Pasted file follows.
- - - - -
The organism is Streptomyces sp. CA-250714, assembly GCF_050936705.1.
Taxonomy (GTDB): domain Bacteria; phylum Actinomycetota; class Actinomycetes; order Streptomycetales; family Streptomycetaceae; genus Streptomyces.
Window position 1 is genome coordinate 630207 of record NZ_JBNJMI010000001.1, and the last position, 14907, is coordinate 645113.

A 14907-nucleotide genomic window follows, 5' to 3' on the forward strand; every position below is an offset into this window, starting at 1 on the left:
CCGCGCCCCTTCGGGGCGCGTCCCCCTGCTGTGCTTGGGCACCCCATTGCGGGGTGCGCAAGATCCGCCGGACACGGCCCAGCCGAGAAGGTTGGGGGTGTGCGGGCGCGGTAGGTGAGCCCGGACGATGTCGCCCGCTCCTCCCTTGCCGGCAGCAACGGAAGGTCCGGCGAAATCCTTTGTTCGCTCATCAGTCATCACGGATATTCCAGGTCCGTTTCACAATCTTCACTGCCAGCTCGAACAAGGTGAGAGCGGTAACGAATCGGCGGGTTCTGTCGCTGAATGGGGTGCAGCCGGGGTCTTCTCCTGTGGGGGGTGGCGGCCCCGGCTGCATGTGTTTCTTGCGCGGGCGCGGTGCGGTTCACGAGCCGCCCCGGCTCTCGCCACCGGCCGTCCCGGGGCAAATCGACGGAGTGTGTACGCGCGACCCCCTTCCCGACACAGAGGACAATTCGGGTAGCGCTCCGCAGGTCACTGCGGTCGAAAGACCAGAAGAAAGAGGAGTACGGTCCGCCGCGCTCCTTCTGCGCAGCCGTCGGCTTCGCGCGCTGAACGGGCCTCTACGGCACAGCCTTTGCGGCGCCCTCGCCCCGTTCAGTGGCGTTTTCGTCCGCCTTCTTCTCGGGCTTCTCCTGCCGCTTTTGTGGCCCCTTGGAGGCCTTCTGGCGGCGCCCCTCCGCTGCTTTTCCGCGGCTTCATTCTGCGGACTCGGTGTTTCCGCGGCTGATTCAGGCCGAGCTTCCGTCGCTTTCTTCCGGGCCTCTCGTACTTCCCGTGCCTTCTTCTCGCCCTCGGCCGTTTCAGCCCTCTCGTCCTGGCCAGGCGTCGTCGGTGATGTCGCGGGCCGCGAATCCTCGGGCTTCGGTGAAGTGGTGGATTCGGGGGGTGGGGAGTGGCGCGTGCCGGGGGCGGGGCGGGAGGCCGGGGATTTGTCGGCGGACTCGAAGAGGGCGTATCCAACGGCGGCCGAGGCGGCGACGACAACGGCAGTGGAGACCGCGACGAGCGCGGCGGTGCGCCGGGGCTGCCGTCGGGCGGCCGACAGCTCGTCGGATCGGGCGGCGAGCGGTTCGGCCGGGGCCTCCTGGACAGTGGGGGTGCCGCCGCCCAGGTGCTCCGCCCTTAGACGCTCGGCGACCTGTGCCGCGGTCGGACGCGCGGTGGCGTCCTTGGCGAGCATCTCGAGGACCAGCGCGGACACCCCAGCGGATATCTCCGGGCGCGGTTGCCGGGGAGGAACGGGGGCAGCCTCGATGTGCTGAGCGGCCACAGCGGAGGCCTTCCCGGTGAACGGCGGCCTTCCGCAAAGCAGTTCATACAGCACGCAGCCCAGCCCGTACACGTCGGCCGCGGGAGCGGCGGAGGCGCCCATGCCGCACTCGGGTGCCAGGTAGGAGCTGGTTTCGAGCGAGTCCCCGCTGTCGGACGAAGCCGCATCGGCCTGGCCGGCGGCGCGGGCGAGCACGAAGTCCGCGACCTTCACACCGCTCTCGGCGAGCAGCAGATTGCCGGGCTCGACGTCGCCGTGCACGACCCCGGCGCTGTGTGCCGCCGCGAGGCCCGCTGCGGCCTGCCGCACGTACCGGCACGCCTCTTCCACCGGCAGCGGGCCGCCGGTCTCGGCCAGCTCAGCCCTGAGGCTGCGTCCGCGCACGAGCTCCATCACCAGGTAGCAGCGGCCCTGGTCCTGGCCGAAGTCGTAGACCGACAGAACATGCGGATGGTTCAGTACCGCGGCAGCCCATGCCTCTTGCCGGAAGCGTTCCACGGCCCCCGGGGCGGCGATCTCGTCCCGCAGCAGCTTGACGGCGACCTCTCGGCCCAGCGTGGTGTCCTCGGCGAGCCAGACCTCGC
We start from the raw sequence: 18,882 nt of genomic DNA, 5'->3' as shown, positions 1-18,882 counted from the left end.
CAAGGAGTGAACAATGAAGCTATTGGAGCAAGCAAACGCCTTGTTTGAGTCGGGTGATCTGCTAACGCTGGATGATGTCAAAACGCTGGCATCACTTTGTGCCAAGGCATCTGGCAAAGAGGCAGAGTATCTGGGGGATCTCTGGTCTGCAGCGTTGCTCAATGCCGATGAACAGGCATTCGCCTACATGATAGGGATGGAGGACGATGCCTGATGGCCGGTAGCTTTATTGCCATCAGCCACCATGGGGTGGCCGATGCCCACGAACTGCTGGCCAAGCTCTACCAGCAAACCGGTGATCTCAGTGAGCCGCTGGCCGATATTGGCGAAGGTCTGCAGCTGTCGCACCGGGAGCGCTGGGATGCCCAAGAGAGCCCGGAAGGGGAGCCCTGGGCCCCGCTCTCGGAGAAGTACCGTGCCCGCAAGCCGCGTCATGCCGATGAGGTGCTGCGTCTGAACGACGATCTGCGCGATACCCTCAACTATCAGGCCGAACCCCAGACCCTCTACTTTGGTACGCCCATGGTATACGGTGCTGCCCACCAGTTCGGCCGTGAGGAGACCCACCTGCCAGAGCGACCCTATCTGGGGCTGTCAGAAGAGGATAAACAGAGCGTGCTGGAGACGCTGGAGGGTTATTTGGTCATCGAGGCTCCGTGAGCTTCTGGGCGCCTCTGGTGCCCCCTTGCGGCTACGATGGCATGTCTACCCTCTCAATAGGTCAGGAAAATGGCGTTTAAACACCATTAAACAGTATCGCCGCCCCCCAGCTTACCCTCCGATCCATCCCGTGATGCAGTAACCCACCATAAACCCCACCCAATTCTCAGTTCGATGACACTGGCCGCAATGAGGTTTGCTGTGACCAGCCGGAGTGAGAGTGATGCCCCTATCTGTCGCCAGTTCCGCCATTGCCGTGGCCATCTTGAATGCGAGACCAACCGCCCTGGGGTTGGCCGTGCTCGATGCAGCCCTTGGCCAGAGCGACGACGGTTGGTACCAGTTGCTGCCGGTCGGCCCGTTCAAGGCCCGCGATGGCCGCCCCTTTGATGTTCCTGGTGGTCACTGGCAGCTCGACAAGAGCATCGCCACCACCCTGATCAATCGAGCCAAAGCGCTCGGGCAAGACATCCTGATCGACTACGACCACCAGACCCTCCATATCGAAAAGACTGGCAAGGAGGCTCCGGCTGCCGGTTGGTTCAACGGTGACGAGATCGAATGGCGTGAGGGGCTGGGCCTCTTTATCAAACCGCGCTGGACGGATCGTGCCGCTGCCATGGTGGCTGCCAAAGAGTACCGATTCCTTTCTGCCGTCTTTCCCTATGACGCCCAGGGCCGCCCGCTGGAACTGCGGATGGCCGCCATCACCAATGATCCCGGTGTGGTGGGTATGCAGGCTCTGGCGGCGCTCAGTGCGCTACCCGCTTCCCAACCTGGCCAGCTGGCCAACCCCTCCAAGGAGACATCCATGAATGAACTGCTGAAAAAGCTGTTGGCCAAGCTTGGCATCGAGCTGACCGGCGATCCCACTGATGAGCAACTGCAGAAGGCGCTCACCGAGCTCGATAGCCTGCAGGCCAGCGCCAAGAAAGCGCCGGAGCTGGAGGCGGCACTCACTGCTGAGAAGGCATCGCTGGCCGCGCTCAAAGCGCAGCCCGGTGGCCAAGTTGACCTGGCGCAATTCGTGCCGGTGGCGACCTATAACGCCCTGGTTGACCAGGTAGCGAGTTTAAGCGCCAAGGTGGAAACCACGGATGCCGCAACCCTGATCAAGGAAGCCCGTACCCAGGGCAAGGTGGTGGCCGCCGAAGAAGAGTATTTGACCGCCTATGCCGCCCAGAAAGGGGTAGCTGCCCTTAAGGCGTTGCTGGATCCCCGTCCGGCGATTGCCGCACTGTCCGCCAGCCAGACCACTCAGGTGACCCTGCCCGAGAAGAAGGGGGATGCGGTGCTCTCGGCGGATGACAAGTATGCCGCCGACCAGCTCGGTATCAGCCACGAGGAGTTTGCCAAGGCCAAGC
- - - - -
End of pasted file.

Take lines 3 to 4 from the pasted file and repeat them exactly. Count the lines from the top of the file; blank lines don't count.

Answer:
Window position 1 is genome coordinate 630207 of record NZ_JBNJMI010000001.1, and the last position, 14907, is coordinate 645113.

A 14907-nucleotide genomic window follows, 5' to 3' on the forward strand; every position below is an offset into this window, starting at 1 on the left: